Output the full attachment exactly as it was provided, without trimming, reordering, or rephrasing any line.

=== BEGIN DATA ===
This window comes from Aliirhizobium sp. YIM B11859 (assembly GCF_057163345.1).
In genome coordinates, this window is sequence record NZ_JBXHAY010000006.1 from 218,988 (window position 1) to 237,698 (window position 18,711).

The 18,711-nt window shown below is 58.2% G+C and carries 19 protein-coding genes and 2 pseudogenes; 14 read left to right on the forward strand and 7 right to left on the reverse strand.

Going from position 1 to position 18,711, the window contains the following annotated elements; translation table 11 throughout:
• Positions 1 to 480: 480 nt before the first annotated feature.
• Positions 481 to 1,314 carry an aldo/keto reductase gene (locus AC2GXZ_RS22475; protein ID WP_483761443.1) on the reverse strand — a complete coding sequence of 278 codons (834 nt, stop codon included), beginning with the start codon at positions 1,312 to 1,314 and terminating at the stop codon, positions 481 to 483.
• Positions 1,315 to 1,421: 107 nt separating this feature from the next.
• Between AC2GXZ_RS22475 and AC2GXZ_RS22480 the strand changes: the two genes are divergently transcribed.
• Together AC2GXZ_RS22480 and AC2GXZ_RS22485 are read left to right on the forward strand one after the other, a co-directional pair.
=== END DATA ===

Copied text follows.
This window comes from Aliirhizobium sp. YIM B11859 (assembly GCF_057163345.1).
In genome coordinates, this window is sequence record NZ_JBXHAY010000006.1 from 218,988 (window position 1) to 237,698 (window position 18,711).

The 18,711-nt window shown below is 58.2% G+C and carries 19 protein-coding genes and 2 pseudogenes; 14 read left to right on the forward strand and 7 right to left on the reverse strand.

Going from position 1 to position 18,711, the window contains the following annotated elements; translation table 11 throughout:
• Positions 1 to 480: 480 nt before the first annotated feature.
• Positions 481 to 1,314 carry an aldo/keto reductase gene (locus AC2GXZ_RS22475; protein ID WP_483761443.1) on the reverse strand — a complete coding sequence of 278 codons (834 nt, stop codon included), beginning with the start codon at positions 1,312 to 1,314 and terminating at the stop codon, positions 481 to 483.
• Positions 1,315 to 1,421: 107 nt separating this feature from the next.
• Between AC2GXZ_RS22475 and AC2GXZ_RS22480 the strand changes: the two genes are divergently transcribed.
• Together AC2GXZ_RS22480 and AC2GXZ_RS22485 are read left to right on the forward strand one after the other, a co-directional pair.